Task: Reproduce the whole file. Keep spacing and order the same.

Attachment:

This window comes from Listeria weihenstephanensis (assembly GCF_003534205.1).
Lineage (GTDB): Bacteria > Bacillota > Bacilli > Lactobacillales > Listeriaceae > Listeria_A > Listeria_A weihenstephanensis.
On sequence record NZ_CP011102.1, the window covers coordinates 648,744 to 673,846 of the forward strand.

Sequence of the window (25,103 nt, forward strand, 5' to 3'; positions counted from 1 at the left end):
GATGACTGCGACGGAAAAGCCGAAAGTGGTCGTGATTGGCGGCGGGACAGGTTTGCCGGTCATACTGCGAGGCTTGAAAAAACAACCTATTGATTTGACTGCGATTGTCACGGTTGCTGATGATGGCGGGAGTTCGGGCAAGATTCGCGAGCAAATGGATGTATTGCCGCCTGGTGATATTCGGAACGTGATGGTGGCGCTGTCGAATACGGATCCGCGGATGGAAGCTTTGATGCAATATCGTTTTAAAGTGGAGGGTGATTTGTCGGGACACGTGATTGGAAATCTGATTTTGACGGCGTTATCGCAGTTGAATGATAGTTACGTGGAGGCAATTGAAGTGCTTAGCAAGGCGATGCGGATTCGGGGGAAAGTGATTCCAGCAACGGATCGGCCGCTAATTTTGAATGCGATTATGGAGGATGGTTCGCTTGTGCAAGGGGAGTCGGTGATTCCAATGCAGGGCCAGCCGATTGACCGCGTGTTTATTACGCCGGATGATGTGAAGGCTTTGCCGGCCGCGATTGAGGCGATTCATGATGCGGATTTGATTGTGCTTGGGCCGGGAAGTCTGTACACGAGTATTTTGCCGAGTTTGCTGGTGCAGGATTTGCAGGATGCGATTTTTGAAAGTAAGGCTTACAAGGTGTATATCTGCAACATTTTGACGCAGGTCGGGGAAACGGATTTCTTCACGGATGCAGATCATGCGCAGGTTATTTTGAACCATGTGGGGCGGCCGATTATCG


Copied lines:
This window comes from Listeria weihenstephanensis (assembly GCF_003534205.1).
Lineage (GTDB): Bacteria > Bacillota > Bacilli > Lactobacillales > Listeriaceae > Listeria_A > Listeria_A weihenstephanensis.
On sequence record NZ_CP011102.1, the window covers coordinates 648,744 to 673,846 of the forward strand.

Sequence of the window (25,103 nt, forward strand, 5' to 3'; positions counted from 1 at the left end):
GATGACTGCGACGGAAAAGCCGAAAGTGGTCGTGATTGGCGGCGGGACAGGTTTGCCGGTCATACTGCGAGGCTTGAAAAAACAACCTATTGATTTGACTGCGATTGTCACGGTTGCTGATGATGGCGGGAGTTCGGGCAAGATTCGCGAGCAAATGGATGTATTGCCGCCTGGTGATATTCGGAACGTGATGGTGGCGCTGTCGAATACGGATCCGCGGATGGAAGCTTTGATGCAATATCGTTTTAAAGTGGAGGGTGATTTGTCGGGACACGTGATTGGAAATCTGATTTTGACGGCGTTATCGCAGTTGAATGATAGTTACGTGGAGGCAATTGAAGTGCTTAGCAAGGCGATGCGGATTCGGGGGAAAGTGATTCCAGCAACGGATCGGCCGCTAATTTTGAATGCGATTATGGAGGATGGTTCGCTTGTGCAAGGGGAGTCGGTGATTCCAATGCAGGGCCAGCCGATTGACCGCGTGTTTATTACGCCGGATGATGTGAAGGCTTTGCCGGCCGCGATTGAGGCGATTCATGATGCGGATTTGATTGTGCTTGGGCCGGGAAGTCTGTACACGAGTATTTTGCCGAGTTTGCTGGTGCAGGATTTGCAGGATGCGATTTTTGAAAGTAAGGCTTACAAGGTGTATATCTGCAACATTTTGACGCAGGTCGGGGAAACGGATTTCTTCACGGATGCAGATCATGCGCAGGTTATTTTGAACCATGTGGGGCGGCCGATTATCG